Sunday, October 17, 2010

1980 & 2010: screwing the poor

Courtesy of 56a Info Shop in SE London, I have recently had access to an archive of radical publications from the early 1980s, in particular The Leveller, a London-based 'independent socialist magazine'. So I'm going to start a new series called 1980, highlighting things that happened 30 years ago. There are quite a lot of similarities between 1980 and 2010, not least the fact that in both cases in the UK, a Conservative government had recently come to power and was implementing a programme of public spending cuts amidst rising unemployment. So there's plenty of food for thought for the present in looking back.


So here we are in 2010, with the multi-millionaire Chancellor of the Exchequer George Osborne announcing a new campaign against the poorest people in the country: benefits claimants. According to the BBC today:

'The government has set out a series of measures to tackle benefit fraud, as ministers spend the weekend finalising spending cuts. The steps would mean anyone with three convictions could forfeit their rights to benefits for up to three years...

Mr Osborne said state aid had "to go to the people who need it, and people who pay for it these days are going to demand no less". Under the new scheme every welfare offence - no matter how minor - would mean an immediate fine of £50. The government is promising to share more data with credit reference agencies to find patterns of offending. It is also recruiting 200 new inspectors, creating a mobile task force to go into areas with high rates of fraud and check every claim individually. The strategy, to be unveiled on Monday, will use hi-tech data tracking techniques between government offices and credit reference agencies'.


Here's a report of something very similar, an article written by Tim Gopsill published in The Leveller, no.36, March 1980:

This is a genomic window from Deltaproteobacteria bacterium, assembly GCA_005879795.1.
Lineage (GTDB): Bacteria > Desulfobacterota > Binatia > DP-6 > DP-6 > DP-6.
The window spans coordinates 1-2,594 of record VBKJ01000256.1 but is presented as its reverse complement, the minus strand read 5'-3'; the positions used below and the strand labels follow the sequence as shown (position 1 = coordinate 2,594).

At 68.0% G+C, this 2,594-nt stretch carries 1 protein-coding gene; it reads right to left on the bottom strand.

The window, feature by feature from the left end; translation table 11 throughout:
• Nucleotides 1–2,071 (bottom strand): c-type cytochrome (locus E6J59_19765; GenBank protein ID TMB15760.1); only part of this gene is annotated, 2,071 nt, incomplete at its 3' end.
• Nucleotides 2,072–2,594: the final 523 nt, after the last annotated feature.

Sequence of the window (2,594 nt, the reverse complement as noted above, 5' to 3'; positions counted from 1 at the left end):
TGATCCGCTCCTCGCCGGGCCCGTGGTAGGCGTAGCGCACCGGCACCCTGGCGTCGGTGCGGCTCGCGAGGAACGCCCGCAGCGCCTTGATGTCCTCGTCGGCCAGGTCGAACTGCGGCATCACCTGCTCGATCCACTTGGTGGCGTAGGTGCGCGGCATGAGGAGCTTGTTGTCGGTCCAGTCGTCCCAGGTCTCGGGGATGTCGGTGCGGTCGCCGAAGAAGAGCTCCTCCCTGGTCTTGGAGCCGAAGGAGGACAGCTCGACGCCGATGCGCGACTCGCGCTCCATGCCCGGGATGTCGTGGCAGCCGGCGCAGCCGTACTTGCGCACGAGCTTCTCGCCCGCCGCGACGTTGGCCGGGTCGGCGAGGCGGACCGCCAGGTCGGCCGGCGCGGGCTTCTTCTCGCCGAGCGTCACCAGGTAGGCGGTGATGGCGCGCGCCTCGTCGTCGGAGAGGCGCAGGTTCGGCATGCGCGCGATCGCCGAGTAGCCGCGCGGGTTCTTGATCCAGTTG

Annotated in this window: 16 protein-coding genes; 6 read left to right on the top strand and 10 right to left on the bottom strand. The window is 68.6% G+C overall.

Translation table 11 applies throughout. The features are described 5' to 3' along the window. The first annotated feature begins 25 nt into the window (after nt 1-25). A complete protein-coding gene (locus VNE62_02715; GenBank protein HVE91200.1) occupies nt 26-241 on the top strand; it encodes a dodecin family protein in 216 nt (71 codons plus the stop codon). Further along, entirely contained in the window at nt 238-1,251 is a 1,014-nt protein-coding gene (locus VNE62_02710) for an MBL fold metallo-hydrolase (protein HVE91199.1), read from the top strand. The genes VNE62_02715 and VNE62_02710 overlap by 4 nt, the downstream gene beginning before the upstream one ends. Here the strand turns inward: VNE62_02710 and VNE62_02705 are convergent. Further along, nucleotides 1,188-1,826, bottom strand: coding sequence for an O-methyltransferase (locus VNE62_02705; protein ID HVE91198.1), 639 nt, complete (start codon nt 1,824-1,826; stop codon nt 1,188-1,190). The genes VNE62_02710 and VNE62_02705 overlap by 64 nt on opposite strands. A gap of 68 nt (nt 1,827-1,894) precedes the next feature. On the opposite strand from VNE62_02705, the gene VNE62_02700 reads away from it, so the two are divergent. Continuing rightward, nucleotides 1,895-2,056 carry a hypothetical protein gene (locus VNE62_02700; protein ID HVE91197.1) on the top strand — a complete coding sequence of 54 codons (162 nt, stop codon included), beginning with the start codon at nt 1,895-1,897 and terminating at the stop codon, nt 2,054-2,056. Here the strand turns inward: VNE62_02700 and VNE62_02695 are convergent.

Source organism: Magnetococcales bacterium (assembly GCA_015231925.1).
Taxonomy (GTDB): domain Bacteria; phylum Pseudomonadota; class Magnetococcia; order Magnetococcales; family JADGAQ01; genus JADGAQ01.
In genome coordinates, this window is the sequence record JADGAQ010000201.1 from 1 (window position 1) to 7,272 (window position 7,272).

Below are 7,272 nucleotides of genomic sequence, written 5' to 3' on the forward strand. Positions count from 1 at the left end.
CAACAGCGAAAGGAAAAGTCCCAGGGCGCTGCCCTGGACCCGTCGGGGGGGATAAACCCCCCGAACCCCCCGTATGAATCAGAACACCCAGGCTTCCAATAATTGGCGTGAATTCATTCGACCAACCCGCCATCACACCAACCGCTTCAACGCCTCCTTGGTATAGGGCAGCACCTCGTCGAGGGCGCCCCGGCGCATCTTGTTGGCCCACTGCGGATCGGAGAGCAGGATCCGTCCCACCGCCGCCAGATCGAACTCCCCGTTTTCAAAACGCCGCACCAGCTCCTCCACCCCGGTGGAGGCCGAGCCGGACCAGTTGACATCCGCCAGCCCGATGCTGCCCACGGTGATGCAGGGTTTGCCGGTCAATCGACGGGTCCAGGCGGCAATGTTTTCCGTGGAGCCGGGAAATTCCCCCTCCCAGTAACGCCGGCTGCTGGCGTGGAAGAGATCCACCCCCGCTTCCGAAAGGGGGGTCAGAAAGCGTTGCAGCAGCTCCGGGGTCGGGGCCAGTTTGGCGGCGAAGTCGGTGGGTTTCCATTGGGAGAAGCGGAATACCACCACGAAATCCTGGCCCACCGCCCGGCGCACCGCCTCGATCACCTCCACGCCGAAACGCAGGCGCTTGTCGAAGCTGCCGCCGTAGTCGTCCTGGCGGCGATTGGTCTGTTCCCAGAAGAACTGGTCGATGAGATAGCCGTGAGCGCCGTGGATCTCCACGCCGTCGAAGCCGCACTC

'Any doubt the Tory leadership might have had about Reg Prentice’s reactionary credentials must now be dispelled [Reg Prentice was a former Labour politician who switched to the Tories]. Chosen as Minister of State for Social Security to direct the attack on unemployed people and single parents, he has undertaken the task with tremendous zeal. On February 13 he announced a ‘new clampdown on scroungers’, a programme of breathtaking savagery against the Tories’ favourite target, the poor.

Margaret Thatcher knew how well Prentice was qualified for the job. He has a vast experience and proven ability in the field of fraud, having arguably deceived more honest Labour voters than any other politician. And like his mythical millions of scroungers, he has lived off the back of the taxpayer and the state for many years.

The ‘clampdown’ is not on scroungers at all. In co-ordination with the rest of Tory strategy, it is on working and unemployed people’s living standards and organisation. It is scapegoatism on a huge scale, making the poor pay for the failures of capital. And it is a strengthening of the apparatus of the state to this end. It is the same story as the new laws to break the unions, the cuts in housing, education, health and social service expenditure on the one hand, and the increase in resources allocated to police and military expenditure on the other.

Prentice announced the appointment of more than 1,000 extra staff to tackle ‘fraud and abuse’, which he predicted would save £50 million of the estimated £200 million to be lost over the coming year.

Before we consider the real facts, a few more figments from Prentice’s fevered brain. This figure of £200 million, which picked up a good deal of publicity, where did it come from? Embarrassed DHSS officials, under pressure, while maintaining that of course you can’t, by definition, produce a figure for something you know nothing about, concede the following: (You aren’t going to believe this) that big retail chains and other companies handling large amounts of money regularly reckon to write off 1 to 2 percent of turnover to theft. And that’s it: Prentice got his officials to work out what was 1 per cent of the estimated £19,000 million to be paid out by the DHSS in 1980-81, rounded it up to a headline-grabbing £200 million, and gave it out as the scroungers’ swag…

More than half his new staff will be extra Unemployment Review Officers — 530 new UROs, more than doubling the present establishment of 447. These men and women are not at all concerned with fraud. Their job is to stop the long- term unemployed (people who’ve been jobless for six months) receiving the benefit which is their perfect entitlement.